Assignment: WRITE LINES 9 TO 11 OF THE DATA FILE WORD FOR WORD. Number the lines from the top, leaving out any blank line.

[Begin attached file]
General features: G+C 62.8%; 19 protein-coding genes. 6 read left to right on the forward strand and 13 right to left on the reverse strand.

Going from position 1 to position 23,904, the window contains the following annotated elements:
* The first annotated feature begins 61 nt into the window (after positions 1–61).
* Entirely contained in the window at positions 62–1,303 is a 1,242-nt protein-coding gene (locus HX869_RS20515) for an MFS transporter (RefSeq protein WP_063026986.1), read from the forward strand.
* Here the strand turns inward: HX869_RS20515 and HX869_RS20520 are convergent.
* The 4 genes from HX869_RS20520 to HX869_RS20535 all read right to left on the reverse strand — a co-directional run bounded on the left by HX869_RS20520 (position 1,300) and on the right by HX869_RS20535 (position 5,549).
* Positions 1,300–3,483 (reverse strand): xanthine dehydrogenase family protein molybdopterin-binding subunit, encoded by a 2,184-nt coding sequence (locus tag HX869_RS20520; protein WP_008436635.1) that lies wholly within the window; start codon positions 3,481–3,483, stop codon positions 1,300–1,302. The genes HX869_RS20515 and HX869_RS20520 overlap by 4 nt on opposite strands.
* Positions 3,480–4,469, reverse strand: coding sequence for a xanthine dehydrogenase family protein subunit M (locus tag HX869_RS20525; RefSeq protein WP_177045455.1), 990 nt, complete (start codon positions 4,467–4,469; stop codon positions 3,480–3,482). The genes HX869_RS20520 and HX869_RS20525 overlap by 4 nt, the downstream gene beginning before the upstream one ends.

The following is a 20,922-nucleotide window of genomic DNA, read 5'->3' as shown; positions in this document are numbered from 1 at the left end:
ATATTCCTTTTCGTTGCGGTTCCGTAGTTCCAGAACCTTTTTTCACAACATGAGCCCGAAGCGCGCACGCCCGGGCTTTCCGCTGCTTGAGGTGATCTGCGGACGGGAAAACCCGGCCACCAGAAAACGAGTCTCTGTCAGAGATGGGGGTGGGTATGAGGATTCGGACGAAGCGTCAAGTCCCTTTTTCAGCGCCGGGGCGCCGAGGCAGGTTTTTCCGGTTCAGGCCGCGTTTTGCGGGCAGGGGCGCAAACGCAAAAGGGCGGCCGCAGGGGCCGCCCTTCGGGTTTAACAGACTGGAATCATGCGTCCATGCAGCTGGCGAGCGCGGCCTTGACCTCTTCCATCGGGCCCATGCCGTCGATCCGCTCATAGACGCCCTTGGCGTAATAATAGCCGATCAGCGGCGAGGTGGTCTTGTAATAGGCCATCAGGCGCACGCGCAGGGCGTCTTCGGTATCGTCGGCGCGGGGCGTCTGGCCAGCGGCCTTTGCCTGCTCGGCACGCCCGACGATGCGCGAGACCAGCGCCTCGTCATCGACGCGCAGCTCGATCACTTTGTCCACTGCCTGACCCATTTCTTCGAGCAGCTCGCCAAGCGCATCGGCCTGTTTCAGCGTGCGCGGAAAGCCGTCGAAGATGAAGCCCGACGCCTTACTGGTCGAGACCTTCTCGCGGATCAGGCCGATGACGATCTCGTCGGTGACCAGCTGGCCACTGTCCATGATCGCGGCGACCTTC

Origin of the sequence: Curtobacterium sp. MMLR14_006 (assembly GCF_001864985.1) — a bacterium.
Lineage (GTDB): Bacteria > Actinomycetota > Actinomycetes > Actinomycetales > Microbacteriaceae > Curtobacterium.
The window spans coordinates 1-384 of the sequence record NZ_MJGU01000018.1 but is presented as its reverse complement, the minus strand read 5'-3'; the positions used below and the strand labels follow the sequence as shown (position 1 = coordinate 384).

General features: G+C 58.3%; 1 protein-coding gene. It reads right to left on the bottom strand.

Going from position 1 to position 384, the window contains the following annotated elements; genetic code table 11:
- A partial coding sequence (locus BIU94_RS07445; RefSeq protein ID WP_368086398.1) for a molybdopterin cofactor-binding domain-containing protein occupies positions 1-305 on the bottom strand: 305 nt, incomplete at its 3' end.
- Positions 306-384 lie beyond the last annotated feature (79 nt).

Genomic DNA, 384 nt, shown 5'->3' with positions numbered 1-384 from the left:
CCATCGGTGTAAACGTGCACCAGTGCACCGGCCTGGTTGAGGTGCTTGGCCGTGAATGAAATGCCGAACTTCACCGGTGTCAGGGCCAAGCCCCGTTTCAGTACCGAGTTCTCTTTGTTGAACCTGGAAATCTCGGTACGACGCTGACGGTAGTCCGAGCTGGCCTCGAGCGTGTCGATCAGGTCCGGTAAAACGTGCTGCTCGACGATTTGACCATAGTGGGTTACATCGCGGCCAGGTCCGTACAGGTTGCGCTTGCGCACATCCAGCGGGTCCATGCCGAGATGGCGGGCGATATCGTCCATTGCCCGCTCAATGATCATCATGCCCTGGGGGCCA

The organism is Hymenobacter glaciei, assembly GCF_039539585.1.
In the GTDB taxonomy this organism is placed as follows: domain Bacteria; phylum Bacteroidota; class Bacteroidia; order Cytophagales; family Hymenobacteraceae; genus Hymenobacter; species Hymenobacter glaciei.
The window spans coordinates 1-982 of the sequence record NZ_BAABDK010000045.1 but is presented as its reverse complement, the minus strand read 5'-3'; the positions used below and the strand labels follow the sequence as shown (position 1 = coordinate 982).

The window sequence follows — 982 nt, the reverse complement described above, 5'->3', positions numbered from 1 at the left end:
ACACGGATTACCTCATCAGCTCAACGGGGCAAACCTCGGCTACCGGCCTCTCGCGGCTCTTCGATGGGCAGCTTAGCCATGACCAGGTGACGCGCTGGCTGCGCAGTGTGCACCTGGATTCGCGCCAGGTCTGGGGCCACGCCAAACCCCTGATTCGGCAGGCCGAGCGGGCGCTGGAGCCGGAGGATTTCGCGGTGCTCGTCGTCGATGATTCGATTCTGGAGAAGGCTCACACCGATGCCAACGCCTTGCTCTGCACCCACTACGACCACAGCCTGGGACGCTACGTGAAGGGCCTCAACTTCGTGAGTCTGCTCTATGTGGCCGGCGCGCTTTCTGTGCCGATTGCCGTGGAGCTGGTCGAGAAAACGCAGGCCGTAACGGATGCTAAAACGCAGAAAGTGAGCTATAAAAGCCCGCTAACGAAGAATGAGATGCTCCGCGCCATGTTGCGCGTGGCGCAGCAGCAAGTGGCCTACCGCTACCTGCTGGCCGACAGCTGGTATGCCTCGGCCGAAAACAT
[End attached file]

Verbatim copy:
The following is a 20,922-nucleotide window of genomic DNA, read 5'->3' as shown; positions in this document are numbered from 1 at the left end:
ATATTCCTTTTCGTTGCGGTTCCGTAGTTCCAGAACCTTTTTTCACAACATGAGCCCGAAGCGCGCACGCCCGGGCTTTCCGCTGCTTGAGGTGATCTGCGGACGGGAAAACCCGGCCACCAGAAAACGAGTCTCTGTCAGAGATGGGGGTGGGTATGAGGATTCGGACGAAGCGTCAAGTCCCTTTTTCAGCGCCGGGGCGCCGAGGCAGGTTTTTCCGGTTCAGGCCGCGTTTTGCGGGCAGGGGCGCAAACGCAAAAGGGCGGCCGCAGGGGCCGCCCTTCGGGTTTAACAGACTGGAATCATGCGTCCATGCAGCTGGCGAGCGCGGCCTTGACCTCTTCCATCGGGCCCATGCCGTCGATCCGCTCATAGACGCCCTTGGCGTAATAATAGCCGATCAGCGGCGAGGTGGTCTTGTAATAGGCCATCAGGCGCACGCGCAGGGCGTCTTCGGTATCGTCGGCGCGGGGCGTCTGGCCAGCGGCCTTTGCCTGCTCGGCACGCCCGACGATGCGCGAGACCAGCGCCTCGTCATCGACGCGCAGCTCGATCACTTTGTCCACTGCCTGACCCATTTCTTCGAGCAGCTCGCCAAGCGCATCGGCCTGTTTCAGCGTGCGCGGAAAGCCGTCGAAGATGAAGCCCGACGCCTTACTGGTCGAGACCTTCTCGCGGATCAGGCCGATGACGATCTCGTCGGTGACCAGCTGGCCACTGTCCATGATCGCGGCGACCTTC

Origin of the sequence: Curtobacterium sp. MMLR14_006 (assembly GCF_001864985.1) — a bacterium.